“I always thought I would go back to school for my master’s.”
I spoke to Valerie Livesay, a professional fundraiser and class of 2006 graduate from the University of San Diego, Masters in Nonprofit Leadership and Management
Through the program, she received:
- a comprehensive understanding of all facets of running a nonprofit organization
- access to an extensive network of nonprofit professionals (fellow classmates, and past and future program alumni)
- exposure to and a greater understanding of many different kinds and sizes of nonprofits and many different roles in these organizations (“because, I worked for a large, bureaucratic organization, I had to work with other organizations on most of my applied projects. It was much more work for me, but such a blessing for the varied experience.”)
- a few really wonderful friends
- a portfolio of projects that would exhibit to any future employer that I was able to walk the talk
She also gained a professional promotion through a new position as USD’s Director of Annual Giving. She credits this promotion to the knowledge she received in the masters program (as well as the program’s reputation in the community).
“I think working with so many different organizations on such a variety of projects definitely improved my confidence in all areas of my work in nonprofit. I could speak (and think) from a broader, more knowledgeable place, and that was huge in my future professional development.”
Ultimately, the masters program inspired Ms. Livesay to continue her higher education and pursue her PhD in Leadership. “The program provided me with enough exposure to the theoretical aspects of leadership to make me want to return to school in pursuit of my doctorate, so I would have the opportunity to learn and experience more.”
I spoke to another student, Jason Jarvinen, class of 2012, who recently completed the fundraising course through USD’s nonprofit master’s program. Unlike Valerie, Jason’s fundraising experience was much more limited.
“I work in a direct service position at the International Rescue Committee in San Diego, a refugee resettlement agency. Prior to the class, I had some experience with grant writing, grant reporting, and building relationships with private foundations and corporate grant officers.”
Jason hoped to gain additional fundraising skills with federal grant writing, private donor cultivation, direct mail campaigns, and fundraising events.
“I wanted to get a broader perspective and understanding of nonprofit resource development and fundraising. I saw (this class) as essential to being able to develop more diversified funding streams for my organization and programs.”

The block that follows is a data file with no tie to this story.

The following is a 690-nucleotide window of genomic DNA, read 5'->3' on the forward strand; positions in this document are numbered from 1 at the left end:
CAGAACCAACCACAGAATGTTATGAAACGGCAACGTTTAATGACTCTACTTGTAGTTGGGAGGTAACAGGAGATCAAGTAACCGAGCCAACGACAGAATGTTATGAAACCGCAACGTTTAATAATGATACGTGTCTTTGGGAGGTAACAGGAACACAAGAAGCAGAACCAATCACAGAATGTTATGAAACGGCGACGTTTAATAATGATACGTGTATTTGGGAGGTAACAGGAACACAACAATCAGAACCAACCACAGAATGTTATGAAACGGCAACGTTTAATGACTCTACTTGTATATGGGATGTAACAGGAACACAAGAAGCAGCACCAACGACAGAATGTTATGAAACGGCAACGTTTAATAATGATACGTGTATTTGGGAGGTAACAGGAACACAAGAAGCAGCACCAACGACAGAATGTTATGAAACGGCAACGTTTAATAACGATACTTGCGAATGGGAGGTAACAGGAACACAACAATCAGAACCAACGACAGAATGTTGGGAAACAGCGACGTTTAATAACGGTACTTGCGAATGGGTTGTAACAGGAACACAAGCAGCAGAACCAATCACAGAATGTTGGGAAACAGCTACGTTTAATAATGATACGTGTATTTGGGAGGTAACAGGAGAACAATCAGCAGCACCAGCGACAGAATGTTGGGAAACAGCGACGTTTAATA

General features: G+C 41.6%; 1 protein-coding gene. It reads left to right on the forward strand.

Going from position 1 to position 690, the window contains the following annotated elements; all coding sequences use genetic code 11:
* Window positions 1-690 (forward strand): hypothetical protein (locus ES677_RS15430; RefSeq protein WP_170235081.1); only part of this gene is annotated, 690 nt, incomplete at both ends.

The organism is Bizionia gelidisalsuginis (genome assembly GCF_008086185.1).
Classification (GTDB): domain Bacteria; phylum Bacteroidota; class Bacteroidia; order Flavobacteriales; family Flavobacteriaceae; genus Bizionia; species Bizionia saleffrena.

Jason felt that learning about moves management (donor strategy and tracking) and relationship building was most valuable to him. Specifically, he learned how to estimate prospective donors’ capacity to give, likeliness to give, and the importance of segmenting donors. Most importantly, it made Jason realize that moves management is really just about good relationship building.
“At first (moves management) sounded like a cold marketing term to me. But in fact, it’s really just about trying to precisely determine prospective donors’ interests so that you can approach them with a request that will be most meaningful and appropriate for them.”
For his final project, Jason worked with a fellow classmate to write a letter of intent and grant proposal for an organization to submit to a private foundation based in Los Angeles. This organization runs a mentorship program with recently released ex-offenders and had recently lost their principal funding due to state budget cuts. They worked closely with the organization to develop a strong needs statement to reflect the broader population of at-risk youth, not just juvenile ex-offenders.
Jason was able to help this organization apply for much-needed funding and expand his fundraising skills. Ultimately, the class has helped Jason in his current position:
“In my day job, I have applied much of what I learned in the class about how to frame proposals in a compelling way and how to make an ask in a letter of intent or proposal. In terms of moves management and relationship building—in my day job this is still most applicable to building relationships with foundation grant officers as opposed to private donors. But I can certainly say that I have been more mindful of thinking of my interactions with these funders in terms of longer-term relationships.”